Two years ago, John Falvey, then a specialist broker for Goldman Sachs on Wall Street, decided he needed a career change. After quitting his job, he came across an old colleague who was thriving as a franchise owner of a mobile pet-grooming business.
So Falvey decided to get into the franchising business, too. After a four-month search, he now spends his time cleaning the ducts of air conditioning and heating systems as a Rockville Centre, New York-based franchise owner of DUCTZ, an Ann Arbor, Michigan air duct cleaning franchise organization. "It isn't glamorous," he says. "I'm crawling around an attic sweaty and dirty. It's not sexy, but if it makes me money, maybe it's not that bad."
Though Falvey says his career change has been a profitable one, duct cleaning isn't exactly for everyone. But if you want to get into franchising, then you're in luck: there are thousands of different types of franchise businesses you can buy into, at varying levels of investment of both time and money.
The problem? The decision can be overwhelming. No one particular business is for everyone, but to find one that will give you a greater chance of success, you should be prepared to devote a significant amount of time and research. Here's our guide to choosing a franchise business.
Choosing the Right Franchise: Get to Know Thyself
Before you jump into any particular franchise opportunity, you need to start by getting intimate with yourself. "You have to take more than just a step back," says David Omholt, president of Plano, Texas-based franchise consulting firm Entrepreneur Authority. "You have to be brutally honest with yourself and introspective about what you're trying to accomplish by buying this business."
Here are some typical questions a franchise broker would ask to get you started on the search for your franchising soul mate:
What do you want out of a franchise business? People buy into franchises for a variety of different reasons. Is this something that you want to do as a hobby, and still work a full-time job on the side? Will this need to become your primary source of income? Are you looking to build equity? Do you eventually want to own more than one franchise?
"It sounds so simple, but the type of business you eventually select really flows from what you're trying to accomplish," says Jeff Elgin, CEO of FranChoice, a franchise consulting firm based in Eden Prairie, Minnesota.
How much money do you have to invest? You might have an idea of what type of business you want to get into, but taking inventory of your capital will give you a realistic sense of what franchise opportunities are possible for your budget. Like any business, you shouldn't expect to be profitable right when you open your doors, so make sure you have enough money to live off of while you get off the ground.
You should be prepared for the fact that loans won't necessarily be easy to come by. According to Omholt, a total investment (including your franchise fee, working capital, inventory, equipment, and other costs) of $200,000 or less will typically be a business without a physical retail location. In this case, it may be harder to secure loans from the bank. With a total investment greater than $200,000 (and a good credit score, usually 725 or above), you can most likely buy into a physical domain with hard assets and it will be easier to secure a loan for the balance of the investment.
If you've done some poking around online, you probably will have noticed a few franchise opportunities promising investments as low as $10,000. A word of caution from Omholt: "There's nothing more expensive than a cheap business. This probably will have a high turnover rate, will be more saturated and competitive, won't provide a lot of support and training, and won't be a business you can resell."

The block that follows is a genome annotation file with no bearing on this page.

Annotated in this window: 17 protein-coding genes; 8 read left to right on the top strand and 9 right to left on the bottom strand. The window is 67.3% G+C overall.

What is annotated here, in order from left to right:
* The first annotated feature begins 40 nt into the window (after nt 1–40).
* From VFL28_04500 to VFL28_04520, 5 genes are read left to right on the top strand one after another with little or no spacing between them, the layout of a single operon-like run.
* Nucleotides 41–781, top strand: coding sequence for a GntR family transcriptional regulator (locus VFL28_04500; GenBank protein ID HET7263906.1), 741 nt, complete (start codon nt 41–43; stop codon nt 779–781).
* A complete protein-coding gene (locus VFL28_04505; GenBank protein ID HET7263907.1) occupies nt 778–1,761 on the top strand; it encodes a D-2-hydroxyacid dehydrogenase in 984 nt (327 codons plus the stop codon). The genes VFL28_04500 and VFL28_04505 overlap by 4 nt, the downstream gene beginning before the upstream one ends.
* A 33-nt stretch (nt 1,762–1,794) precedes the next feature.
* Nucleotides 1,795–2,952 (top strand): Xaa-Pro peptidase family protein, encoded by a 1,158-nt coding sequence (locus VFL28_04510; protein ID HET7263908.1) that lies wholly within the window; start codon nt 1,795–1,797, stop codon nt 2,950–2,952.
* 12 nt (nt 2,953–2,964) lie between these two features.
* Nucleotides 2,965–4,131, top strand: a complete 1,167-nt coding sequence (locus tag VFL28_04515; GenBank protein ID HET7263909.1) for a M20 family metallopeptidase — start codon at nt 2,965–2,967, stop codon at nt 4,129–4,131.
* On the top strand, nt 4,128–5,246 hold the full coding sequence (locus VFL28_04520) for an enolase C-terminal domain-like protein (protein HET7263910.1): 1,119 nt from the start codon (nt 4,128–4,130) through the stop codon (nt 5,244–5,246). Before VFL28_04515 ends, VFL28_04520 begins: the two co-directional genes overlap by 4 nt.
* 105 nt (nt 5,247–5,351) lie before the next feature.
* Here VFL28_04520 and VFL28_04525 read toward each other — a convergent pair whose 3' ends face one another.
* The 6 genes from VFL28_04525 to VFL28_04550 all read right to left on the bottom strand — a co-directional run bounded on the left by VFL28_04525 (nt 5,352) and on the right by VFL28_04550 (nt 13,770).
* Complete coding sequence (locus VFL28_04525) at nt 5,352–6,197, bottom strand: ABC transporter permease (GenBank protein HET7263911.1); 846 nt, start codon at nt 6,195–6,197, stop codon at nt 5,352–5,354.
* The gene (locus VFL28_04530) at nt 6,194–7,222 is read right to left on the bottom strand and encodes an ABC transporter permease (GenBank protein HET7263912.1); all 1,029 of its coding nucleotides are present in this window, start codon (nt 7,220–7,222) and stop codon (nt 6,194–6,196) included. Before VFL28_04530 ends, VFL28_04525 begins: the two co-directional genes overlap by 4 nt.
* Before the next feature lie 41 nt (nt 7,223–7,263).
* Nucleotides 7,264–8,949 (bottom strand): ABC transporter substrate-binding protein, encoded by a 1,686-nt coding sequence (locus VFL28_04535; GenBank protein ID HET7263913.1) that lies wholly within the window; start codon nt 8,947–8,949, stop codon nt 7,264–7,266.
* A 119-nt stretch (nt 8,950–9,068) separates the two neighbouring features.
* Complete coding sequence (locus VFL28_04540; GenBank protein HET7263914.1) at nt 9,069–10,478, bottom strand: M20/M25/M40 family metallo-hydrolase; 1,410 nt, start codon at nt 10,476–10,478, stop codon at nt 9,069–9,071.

What's your exit strategy? This is a commonly neglected question potential franchisees fail to ask themselves, Omholt says. "Be honest about how long your runway is," he says. "Is this something you want to do for five years and flip? Or is this something you intend to pass down to an heir?" Answering this question is important because different franchisors have different restrictions on selling to other franchisors, for instance, and some franchise businesses aren't even scalable in the first place.
How much risk are you willing to assume? Once you've reviewed your financials, you can probably get a sense of how much risk you're able to assume, but also take into account your personality: how risk-averse are you? "There are some great, well-established companies with long track records of franchising success, but they aren't exactly on the cutting edge anymore," says Mark Siebert, CEO of the iFranchise franchise consulting group, based in Homewood, Illinois. "The newer, cutting edge companies are riskier, but they can potentially offer higher returns."
How involved can you be? Some people prefer to be directly involved in the delivery of the business's product or service, but for those who open a franchise on top of working a full-time job, this isn't an option. Think about which days of the week you'd prefer to work. "Some people tell me they'd only like to work weekdays during the day," Elgin says. "That basically eliminates two-thirds of all franchise opportunities."
What are you good at? Examine your skill sets, what you've acquired in your previous professional experience, and what you're comfortable with. Are you comfortable with sales and cold calling? Do you like interacting with customers behind the counter of a retail location? Can you manage people? (Many people are used to corporate employees, but in many franchise businesses, you'll have to manage minimum wage employees with high-turnover rates.) Do you like being out in the field working with clients and customers, instead?
While you may have the relevant skills, you don't have to be an expert in your field, just yet. Take Falvey and air conditioning and heating ducts, for example. "You shouldn't pigeon hole yourself into the industries that were in your corporate universe," Omholt says. "Franchising allows you to reinvent yourself and go into a completely different industry and leave the functional expertise to the franchisor."
How important is status? If someone asks you what you do, would you be comfortable saying you own a business that cleans the grease out of the commercial hoods in fast food kitchens? "A lot of people say I would never go into that business because they don't want to explain that to friends at cocktail parties," Elgin says. "I actually like disgusting businesses like that. They're often huge moneymakers because they don't have a lot of competition."